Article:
Neutrons are produced copiously in nuclear fusion. They are a primary contributor to the nucleosynthesis of chemical elements within stars through fission and neutron capture processes; the neutron is essential to the production of nuclear power. In the decade after the neutron was discovered by James Chadwick in 1932, neutrons were used to induce many different types of nuclear transmutations. With the discovery of nuclear fission in 1938, it was realized that, if a fission event produced neutrons, each of these neutrons might cause further fission events, etc. in a cascade known as a nuclear chain reaction. These events and findings led to the first self-sustaining nuclear reactor and the first nuclear weapon. Free neutrons, while not directly ionizing atoms, cause ionizing radiation; as such they can be a biological hazard, depending upon dose. A small natural "neutron background" flux of free neutrons exists on Earth, caused by cosmic ray showers, by the natural radioactivity of spontaneously fissionable elements in the Earth's crust.
Dedicated neutron sources like neutron generators, research reactors and spallation sources produce free neutrons for use in irradiation and in neutron scattering experiments. An atomic nucleus is formed by a number of protons, Z, a number of neutrons, N, bound together by the nuclear force; the atomic number defines the chemical properties of the atom, the neutron number determines the isotope or nuclide. The terms isotope and nuclide are used synonymously, but they refer to chemical and nuclear properties, respectively. Speaking, isotopes are two or more nuclides with the same number of protons; the atomic mass number, symbol A, equals Z+N. Nuclides with the same atomic mass number are called isobars; the nucleus of the most common isotope of the hydrogen atom is a lone proton. The nuclei of the heavy hydrogen isotopes deuterium and tritium contain one proton bound to one and two neutrons, respectively. All other types of atomic nuclei are composed of two or more protons and various numbers of neutrons.
The most common nuclide of the common chemical element lead, 208Pb, has 82 protons and 126 neutrons, for example. The table of nuclides comprises all the known nuclides. Though it is not a chemical element, the neutron is included in this table; the free neutron has 1.674927471 × 10 − 27 kg, or 1.00866491588 u. The neutron has a mean square radius of about 0.8×10−15 m, or 0.8 fm, it is a spin-½ fermion. The neutron has no measurable electric charge. With its positive electric charge, the proton is directly influenced by electric fields, whereas the neutron is unaffected by electric fields; the neutron has a magnetic moment, however. The neutron's magnetic moment has a negative value, because its orientation is opposite to the neutron's spin. A free neutron is unstable, decaying to a proton and antineutrino with a mean lifetime of just under 15 minutes; this radioactive decay, known as beta decay, is possible because the mass of the neutron is greater than the proton. The free proton is stable. Neutrons or protons bound in a nucleus can be stable or unstable, depending on the nuclide.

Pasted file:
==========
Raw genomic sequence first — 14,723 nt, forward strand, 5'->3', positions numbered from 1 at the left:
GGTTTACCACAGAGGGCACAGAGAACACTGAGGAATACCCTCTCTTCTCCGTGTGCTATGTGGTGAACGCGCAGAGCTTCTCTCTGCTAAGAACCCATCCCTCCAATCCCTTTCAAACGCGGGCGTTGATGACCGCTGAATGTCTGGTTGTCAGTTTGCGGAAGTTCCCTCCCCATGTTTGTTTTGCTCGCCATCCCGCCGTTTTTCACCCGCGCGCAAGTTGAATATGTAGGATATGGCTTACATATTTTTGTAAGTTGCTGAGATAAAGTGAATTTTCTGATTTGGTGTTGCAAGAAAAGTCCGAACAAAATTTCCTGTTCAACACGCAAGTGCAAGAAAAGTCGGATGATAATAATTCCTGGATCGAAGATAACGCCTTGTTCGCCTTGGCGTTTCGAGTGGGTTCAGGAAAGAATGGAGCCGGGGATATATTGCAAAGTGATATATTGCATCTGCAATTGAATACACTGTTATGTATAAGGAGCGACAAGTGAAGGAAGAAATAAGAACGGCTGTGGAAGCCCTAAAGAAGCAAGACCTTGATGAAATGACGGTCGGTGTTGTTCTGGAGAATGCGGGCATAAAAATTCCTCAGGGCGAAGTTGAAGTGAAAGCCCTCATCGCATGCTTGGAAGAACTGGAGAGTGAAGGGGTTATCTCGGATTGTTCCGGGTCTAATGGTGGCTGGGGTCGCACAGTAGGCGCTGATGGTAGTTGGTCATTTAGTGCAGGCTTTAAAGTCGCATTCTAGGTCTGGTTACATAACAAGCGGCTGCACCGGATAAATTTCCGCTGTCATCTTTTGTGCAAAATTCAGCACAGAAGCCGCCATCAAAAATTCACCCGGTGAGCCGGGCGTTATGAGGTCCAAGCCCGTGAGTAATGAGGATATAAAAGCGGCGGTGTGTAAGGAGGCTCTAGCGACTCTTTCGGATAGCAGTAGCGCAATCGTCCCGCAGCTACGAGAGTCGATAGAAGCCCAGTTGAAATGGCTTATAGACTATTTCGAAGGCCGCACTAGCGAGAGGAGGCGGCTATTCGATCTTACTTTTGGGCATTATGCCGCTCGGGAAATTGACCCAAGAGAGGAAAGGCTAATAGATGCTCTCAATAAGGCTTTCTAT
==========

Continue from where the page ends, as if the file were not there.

Beta decay, in which neutrons decay to protons, or vice versa, is governed by the weak force, it requires the emission or absorption of electrons and neutrinos, or their antiparticles. Protons and neutrons behave identically under the influence of the nuclear force within the nucleus; the concept of isospin, in which the proton and neutron are viewed as two quantum states of the same particle, is used to model the interactions of nucleons by the nuclear or weak forces. Because of the strength of the nuclear force at short distances, the binding energy of nucleons is more than seven orders of magnitude larger than the electromagnetic energy binding electrons in atoms. Nuclear reactions therefore have an energy density, more than ten million times that of chemical reactions; because of the mass–energy equivalence, nuclear binding energies reduce the mass of nuclei. The ability of the nuclear force to store energy arising from the electromagnetic repulsion of nuclear components is the basis for most of the energy that makes nuclear reactors or bombs possible.
In nuclear fission, the absorption of a neutron by a heavy nuclide causes the nuclide to become unstable and break into light nuclides and additional neu